The Workers’ Party welcomes any open and honest debate on all aspects of government policy, domestic and international, including policy on national defence and Ireland’s involvement in international organisations. However, we have grave reservations as to whether the Consultative Forum on International Security Policy was ever designed to be part of an open and honest debate. 

Indeed, we share the very grave reservations of Michael D Higgins, Uachtarán na hÉireann, regarding the total lack of balance of the panels at the four forums, the dominance in the speaking panels of senior active or retired military personnel, pro-NATO apologists from academia and so-called experts from selective think-tanks.

Furthermore, we share the widespread reservations regarding the suitability of professor Louise Richardson as chair of the Forum, not specifically because she is the holder of a DME, but more because of her very biased public statements on the nature of terrorism, and her position as president of the Carnegie Foundation.

The United Nations arose out of the carnage of WWII, and is the only organisation not only with a mandate to create and maintain peace globally, but with a mandate that is accepted by all 195 members of the UN. No other organisation has this global membership or this global mandate. Any attempt by any other organisation to claim an international peace-keeping role, whether this is NATO or the EU, must be seen as both self-serving and a blatant attempt to usurp the authority of the UN.

The UN has a unique status in international affairs and to this day all newly independent states regard being accepted as members of the UN as international recognition of their statehood. In December 1955 Ireland became a member of the United Nations. Over the intervening years the vast bulk of our involvement in International Security has been through Chapter 6 UN peace-keeping missions. There has always been very wide public support for Ireland’s involvement in these UN peace-keeping missions and, despite the tragic deaths of many troops over the years, that support has not wavered.

It has been clear for many years that successive governments have wished to move the focus of Ireland’s external military missions away from the UN and towards NATO initiated on EU initiated missions. The enthusiasm of the Irish political and military establishment for NATO’s Partnership for Peace (surely the epitome of Orwellianism), the EU Battle Groups, the developing EU Rapid deployment Force are but some of the signals for this move.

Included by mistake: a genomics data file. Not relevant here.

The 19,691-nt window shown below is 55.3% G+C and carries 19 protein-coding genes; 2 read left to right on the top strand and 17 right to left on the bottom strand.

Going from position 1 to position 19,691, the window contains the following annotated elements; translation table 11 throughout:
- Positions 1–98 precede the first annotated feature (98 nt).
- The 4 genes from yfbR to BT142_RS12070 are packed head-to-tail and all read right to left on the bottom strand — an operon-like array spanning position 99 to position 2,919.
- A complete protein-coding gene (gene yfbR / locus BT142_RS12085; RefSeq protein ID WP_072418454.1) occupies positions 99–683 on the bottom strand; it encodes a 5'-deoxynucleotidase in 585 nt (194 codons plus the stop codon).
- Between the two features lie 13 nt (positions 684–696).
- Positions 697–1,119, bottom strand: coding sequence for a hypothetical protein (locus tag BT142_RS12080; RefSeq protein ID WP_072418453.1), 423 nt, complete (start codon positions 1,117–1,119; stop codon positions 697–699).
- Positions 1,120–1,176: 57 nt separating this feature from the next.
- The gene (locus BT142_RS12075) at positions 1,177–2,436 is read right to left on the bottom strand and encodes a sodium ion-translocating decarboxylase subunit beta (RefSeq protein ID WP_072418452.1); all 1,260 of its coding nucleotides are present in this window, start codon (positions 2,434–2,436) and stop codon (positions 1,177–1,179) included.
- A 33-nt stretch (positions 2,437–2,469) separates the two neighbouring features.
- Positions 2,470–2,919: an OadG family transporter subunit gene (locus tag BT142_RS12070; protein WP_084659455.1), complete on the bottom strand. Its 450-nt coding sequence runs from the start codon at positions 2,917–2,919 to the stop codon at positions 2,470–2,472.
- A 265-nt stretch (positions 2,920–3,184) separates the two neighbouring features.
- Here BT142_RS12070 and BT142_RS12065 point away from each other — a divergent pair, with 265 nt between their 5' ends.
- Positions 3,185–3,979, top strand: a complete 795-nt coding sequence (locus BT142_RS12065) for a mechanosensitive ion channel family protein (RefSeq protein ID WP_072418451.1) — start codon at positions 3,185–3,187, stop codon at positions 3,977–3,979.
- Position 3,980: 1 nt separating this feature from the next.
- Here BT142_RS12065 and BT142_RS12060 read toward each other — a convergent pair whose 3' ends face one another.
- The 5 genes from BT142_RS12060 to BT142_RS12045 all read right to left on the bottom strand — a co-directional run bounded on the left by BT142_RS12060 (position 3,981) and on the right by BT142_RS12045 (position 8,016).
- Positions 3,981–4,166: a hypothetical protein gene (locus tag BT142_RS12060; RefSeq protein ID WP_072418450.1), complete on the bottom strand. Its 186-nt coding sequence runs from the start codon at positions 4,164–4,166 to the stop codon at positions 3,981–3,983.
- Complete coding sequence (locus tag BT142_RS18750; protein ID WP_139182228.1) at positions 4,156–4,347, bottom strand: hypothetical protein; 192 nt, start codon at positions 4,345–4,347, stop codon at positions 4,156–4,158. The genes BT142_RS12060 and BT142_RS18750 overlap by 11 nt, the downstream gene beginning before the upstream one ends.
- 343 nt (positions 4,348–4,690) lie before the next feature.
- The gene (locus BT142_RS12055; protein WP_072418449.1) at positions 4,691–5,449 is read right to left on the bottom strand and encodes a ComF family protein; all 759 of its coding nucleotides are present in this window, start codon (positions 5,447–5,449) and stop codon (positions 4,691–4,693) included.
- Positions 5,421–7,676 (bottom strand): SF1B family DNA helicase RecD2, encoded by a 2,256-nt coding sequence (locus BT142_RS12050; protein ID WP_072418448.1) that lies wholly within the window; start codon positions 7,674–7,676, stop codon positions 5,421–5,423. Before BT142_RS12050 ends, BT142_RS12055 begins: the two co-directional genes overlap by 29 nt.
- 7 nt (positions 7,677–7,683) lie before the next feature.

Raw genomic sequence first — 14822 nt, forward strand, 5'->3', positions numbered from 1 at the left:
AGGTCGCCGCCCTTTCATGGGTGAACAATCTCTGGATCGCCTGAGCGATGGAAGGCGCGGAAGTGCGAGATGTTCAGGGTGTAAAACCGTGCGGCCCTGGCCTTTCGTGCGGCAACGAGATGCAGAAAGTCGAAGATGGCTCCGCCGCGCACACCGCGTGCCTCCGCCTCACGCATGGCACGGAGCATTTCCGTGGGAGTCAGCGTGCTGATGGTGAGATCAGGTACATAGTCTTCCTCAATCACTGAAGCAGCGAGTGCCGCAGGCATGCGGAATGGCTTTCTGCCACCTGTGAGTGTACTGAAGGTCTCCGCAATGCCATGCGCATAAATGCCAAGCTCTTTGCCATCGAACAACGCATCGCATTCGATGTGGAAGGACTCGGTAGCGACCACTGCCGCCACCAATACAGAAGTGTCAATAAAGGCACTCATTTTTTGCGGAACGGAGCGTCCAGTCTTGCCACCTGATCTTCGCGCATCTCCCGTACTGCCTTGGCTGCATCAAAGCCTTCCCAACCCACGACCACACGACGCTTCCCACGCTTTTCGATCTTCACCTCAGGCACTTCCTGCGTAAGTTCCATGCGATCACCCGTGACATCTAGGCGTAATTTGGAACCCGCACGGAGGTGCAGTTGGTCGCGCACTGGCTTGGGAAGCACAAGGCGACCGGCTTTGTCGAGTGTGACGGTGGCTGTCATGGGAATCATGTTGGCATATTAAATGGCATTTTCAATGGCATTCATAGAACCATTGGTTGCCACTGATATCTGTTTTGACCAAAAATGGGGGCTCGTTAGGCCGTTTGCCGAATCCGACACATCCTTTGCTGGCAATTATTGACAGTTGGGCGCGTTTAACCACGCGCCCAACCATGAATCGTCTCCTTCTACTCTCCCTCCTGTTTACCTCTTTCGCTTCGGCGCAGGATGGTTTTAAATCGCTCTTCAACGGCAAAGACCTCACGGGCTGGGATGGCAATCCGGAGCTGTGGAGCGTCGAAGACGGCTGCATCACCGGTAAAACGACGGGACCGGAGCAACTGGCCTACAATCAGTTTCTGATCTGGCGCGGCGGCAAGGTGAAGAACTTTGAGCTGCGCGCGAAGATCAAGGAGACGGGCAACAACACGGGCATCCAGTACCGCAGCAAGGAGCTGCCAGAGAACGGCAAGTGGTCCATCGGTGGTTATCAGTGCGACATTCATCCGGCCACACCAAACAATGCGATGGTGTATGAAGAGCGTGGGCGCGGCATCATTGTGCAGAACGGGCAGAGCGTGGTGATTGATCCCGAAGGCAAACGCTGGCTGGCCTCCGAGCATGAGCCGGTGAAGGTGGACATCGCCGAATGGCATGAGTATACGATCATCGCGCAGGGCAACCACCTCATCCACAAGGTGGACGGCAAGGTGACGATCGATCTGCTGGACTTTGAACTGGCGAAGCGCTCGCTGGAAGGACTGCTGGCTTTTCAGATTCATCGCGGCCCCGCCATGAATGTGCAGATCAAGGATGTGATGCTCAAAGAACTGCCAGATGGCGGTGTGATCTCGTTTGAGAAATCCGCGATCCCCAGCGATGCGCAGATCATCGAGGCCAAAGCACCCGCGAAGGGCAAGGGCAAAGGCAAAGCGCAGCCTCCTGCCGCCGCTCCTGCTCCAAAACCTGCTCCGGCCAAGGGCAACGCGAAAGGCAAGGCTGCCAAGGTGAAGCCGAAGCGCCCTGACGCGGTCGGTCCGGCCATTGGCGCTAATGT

However the major stumbling block for the military establishment, and more particularly for the political establishment, is that the public overwhelmingly reject the move to militarism and participation in any international military alliances.

Opinion polls over many years have shown that well over 60% of voters wish Ireland to maintain our policy of positive neutrality, with only 20% – 25% wishing Ireland to join any military alliance. Despite more than fifteen months of incessant government and media attacks on Irish neutrality, the most recent Irish Times / Ipsos poll, published on the weekend of June 17th, reconfirms that over 60% of the Irish people support our existing policy of neutrality and do not wish to be part of any military alliance. While Tánaiste Micheál Martin, chief promoter of this so-called independent forum, is anxious to surrender our neutrality to the EU/NATO military complex, the people of Ireland remember the warning issued by Martin’s predecessor, Éamon de Valera, who stated: “A small nation has to be extremely cautious when entering into an alliance which brings it, willy nilly, into these wars….we would not be consulted in how a war should be started – the great powers would do that – and when it ended, no matter who won…we would not be consulted as to the terms on which it should end.”

Once again the Workers’ Party repeats our belief that the Consultative Forum on International Security Policy was never planned as an open and independent debating centre, and was carefully planned and programmed to be a propaganda boost for the government’s own plans to significantly, if not totally curtail Irish neutrality. We hope that when this expensive carnival is over that a real debate on Ireland’s foreign and security policy will be allowed commence.